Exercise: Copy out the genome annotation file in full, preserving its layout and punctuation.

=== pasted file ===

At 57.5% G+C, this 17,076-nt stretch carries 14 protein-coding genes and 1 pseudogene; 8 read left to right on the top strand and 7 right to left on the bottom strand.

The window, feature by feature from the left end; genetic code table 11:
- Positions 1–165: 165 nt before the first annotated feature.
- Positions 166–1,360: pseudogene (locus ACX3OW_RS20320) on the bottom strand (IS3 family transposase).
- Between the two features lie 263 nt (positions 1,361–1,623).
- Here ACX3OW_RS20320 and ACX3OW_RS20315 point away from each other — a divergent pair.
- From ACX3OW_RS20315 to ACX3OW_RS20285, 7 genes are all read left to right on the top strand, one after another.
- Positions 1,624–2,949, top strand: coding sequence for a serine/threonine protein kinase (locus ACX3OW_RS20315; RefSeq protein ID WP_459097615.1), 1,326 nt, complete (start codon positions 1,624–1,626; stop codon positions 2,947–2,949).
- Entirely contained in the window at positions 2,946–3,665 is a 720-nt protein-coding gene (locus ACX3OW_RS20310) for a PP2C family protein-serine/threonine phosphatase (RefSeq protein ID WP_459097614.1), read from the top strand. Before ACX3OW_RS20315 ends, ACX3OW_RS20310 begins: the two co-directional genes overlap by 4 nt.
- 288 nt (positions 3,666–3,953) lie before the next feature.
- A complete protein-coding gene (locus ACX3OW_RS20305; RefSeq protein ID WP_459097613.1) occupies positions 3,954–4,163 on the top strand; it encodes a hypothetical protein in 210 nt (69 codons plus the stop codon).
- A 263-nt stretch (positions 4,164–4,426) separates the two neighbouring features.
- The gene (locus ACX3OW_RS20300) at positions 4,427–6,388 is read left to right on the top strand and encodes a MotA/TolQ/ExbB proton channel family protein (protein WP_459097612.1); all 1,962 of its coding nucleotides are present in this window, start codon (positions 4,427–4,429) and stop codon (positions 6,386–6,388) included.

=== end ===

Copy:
At 57.5% G+C, this 17,076-nt stretch carries 14 protein-coding genes and 1 pseudogene; 8 read left to right on the top strand and 7 right to left on the bottom strand.

The window, feature by feature from the left end; genetic code table 11:
- Positions 1–165: 165 nt before the first annotated feature.
- Positions 166–1,360: pseudogene (locus ACX3OW_RS20320) on the bottom strand (IS3 family transposase).
- Between the two features lie 263 nt (positions 1,361–1,623).
- Here ACX3OW_RS20320 and ACX3OW_RS20315 point away from each other — a divergent pair.
- From ACX3OW_RS20315 to ACX3OW_RS20285, 7 genes are all read left to right on the top strand, one after another.
- Positions 1,624–2,949, top strand: coding sequence for a serine/threonine protein kinase (locus ACX3OW_RS20315; RefSeq protein ID WP_459097615.1), 1,326 nt, complete (start codon positions 1,624–1,626; stop codon positions 2,947–2,949).
- Entirely contained in the window at positions 2,946–3,665 is a 720-nt protein-coding gene (locus ACX3OW_RS20310) for a PP2C family protein-serine/threonine phosphatase (RefSeq protein ID WP_459097614.1), read from the top strand. Before ACX3OW_RS20315 ends, ACX3OW_RS20310 begins: the two co-directional genes overlap by 4 nt.
- 288 nt (positions 3,666–3,953) lie before the next feature.
- A complete protein-coding gene (locus ACX3OW_RS20305; RefSeq protein ID WP_459097613.1) occupies positions 3,954–4,163 on the top strand; it encodes a hypothetical protein in 210 nt (69 codons plus the stop codon).
- A 263-nt stretch (positions 4,164–4,426) separates the two neighbouring features.
- The gene (locus ACX3OW_RS20300) at positions 4,427–6,388 is read left to right on the top strand and encodes a MotA/TolQ/ExbB proton channel family protein (protein WP_459097612.1); all 1,962 of its coding nucleotides are present in this window, start codon (positions 4,427–4,429) and stop codon (positions 6,386–6,388) included.